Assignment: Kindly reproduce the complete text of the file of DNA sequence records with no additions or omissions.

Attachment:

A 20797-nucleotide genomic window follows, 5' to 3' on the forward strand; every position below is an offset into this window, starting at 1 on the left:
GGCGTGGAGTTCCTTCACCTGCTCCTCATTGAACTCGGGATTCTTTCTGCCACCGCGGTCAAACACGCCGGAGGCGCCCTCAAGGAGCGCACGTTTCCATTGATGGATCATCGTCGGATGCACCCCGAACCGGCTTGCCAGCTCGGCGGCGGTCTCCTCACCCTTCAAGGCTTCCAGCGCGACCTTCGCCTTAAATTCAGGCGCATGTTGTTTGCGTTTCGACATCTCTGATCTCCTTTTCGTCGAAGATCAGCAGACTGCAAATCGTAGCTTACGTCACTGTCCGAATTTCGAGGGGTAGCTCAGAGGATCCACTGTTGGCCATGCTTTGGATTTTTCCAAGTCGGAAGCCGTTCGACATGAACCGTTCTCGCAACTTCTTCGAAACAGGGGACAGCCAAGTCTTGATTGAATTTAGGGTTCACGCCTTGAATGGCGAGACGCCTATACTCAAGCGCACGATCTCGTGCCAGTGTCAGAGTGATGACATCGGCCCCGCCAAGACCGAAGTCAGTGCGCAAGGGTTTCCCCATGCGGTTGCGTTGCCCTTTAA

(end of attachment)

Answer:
A 20797-nucleotide genomic window follows, 5' to 3' on the forward strand; every position below is an offset into this window, starting at 1 on the left:
GGCGTGGAGTTCCTTCACCTGCTCCTCATTGAACTCGGGATTCTTTCTGCCACCGCGGTCAAACACGCCGGAGGCGCCCTCAAGGAGCGCACGTTTCCATTGATGGATCATCGTCGGATGCACCCCGAACCGGCTTGCCAGCTCGGCGGCGGTCTCCTCACCCTTCAAGGCTTCCAGCGCGACCTTCGCCTTAAATTCAGGCGCATGTTGTTTGCGTTTCGACATCTCTGATCTCCTTTTCGTCGAAGATCAGCAGACTGCAAATCGTAGCTTACGTCACTGTCCGAATTTCGAGGGGTAGCTCAGAGGATCCACTGTTGGCCATGCTTTGGATTTTTCCAAGTCGGAAGCCGTTCGACATGAACCGTTCTCGCAACTTCTTCGAAACAGGGGACAGCCAAGTCTTGATTGAATTTAGGGTTCACGCCTTGAATGGCGAGACGCCTATACTCAAGCGCACGATCTCGTGCCAGTGTCAGAGTGATGACATCGGCCCCGCCAAGACCGAAGTCAGTGCGCAAGGGTTTCCCCATGCGGTTGCGTTGCCCTTTAA